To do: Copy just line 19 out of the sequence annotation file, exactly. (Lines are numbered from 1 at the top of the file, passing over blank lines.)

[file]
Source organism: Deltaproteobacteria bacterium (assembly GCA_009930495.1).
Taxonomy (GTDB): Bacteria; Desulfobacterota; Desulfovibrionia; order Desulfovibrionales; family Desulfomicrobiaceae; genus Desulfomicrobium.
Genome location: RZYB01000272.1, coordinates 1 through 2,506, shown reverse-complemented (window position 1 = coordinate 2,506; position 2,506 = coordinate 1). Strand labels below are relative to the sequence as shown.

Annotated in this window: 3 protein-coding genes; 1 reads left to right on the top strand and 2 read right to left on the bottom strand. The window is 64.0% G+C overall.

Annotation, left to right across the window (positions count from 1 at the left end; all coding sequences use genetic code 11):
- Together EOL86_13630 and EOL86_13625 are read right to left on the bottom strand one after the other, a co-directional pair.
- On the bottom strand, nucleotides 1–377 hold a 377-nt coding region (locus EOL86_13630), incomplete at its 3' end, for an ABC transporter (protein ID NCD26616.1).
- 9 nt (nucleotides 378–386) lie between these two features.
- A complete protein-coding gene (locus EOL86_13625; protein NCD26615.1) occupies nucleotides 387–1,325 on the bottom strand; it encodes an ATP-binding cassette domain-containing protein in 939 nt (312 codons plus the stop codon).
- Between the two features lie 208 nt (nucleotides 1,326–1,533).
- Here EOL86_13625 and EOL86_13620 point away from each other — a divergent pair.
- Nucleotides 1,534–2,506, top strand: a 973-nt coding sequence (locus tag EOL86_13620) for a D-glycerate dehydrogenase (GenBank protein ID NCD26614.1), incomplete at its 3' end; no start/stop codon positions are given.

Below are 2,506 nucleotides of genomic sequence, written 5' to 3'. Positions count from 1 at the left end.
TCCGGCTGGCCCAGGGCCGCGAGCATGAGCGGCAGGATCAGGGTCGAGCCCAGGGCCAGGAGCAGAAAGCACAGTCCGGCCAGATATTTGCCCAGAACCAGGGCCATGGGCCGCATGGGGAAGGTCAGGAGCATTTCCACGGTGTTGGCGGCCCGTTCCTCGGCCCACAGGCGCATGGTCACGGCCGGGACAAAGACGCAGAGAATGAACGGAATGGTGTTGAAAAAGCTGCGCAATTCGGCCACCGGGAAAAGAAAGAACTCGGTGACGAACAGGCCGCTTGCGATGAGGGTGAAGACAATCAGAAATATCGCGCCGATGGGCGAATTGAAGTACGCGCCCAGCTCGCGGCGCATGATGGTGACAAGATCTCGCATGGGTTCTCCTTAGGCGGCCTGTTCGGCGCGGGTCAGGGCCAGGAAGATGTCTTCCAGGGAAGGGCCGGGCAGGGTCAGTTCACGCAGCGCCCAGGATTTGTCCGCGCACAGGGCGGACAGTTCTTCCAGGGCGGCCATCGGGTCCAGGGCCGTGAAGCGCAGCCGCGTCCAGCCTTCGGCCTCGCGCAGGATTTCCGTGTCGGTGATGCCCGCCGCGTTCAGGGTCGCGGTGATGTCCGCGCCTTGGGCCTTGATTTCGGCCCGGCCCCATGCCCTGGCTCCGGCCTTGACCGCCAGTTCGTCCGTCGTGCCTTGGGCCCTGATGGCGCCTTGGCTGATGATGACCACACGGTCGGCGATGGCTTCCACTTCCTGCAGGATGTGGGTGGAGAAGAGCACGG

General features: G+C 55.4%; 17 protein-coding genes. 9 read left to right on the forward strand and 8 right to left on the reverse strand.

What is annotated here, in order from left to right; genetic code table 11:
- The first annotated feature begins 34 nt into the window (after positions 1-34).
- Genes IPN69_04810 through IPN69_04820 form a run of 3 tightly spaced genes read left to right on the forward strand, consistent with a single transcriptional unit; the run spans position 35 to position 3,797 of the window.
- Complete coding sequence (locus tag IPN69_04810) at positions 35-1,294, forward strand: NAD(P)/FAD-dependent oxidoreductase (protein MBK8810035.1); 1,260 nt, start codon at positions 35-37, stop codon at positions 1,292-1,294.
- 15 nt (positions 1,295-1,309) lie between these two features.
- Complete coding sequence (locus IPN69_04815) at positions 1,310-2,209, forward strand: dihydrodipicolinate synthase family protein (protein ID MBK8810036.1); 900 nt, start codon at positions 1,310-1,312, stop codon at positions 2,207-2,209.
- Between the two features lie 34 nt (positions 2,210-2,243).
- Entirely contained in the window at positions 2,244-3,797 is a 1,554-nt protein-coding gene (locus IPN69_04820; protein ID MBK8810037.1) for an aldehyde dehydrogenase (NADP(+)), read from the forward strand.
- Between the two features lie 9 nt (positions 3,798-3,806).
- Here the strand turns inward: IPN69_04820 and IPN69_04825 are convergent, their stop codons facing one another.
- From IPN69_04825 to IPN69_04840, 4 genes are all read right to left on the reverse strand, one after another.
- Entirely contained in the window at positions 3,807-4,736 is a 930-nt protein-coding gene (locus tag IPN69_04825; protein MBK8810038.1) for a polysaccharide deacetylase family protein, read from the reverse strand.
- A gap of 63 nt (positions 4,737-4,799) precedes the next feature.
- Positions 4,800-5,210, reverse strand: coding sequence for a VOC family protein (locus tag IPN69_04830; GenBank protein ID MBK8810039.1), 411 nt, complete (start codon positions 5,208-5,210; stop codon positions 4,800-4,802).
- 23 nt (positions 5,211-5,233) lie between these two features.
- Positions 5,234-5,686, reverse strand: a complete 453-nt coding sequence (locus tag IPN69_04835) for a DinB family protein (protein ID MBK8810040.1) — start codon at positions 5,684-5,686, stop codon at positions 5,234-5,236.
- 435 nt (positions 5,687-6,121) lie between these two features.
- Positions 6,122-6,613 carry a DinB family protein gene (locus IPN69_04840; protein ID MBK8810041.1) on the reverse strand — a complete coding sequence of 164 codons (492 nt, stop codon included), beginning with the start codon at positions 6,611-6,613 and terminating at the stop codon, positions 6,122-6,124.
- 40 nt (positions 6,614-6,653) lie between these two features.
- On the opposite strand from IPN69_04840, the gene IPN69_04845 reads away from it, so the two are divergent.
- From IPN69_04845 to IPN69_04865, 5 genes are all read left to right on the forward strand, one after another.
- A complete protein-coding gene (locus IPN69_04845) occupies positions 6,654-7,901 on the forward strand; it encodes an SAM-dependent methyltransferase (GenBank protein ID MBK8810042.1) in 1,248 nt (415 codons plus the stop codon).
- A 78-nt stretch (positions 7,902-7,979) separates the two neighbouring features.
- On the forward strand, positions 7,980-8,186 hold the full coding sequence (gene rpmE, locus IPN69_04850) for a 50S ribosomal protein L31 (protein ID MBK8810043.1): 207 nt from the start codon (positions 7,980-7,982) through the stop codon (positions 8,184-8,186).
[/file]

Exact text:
- Complete coding sequence (locus tag IPN69_04810) at positions 35-1,294, forward strand: NAD(P)/FAD-dependent oxidoreductase (protein MBK8810035.1); 1,260 nt, start codon at positions 35-37, stop codon at positions 1,292-1,294.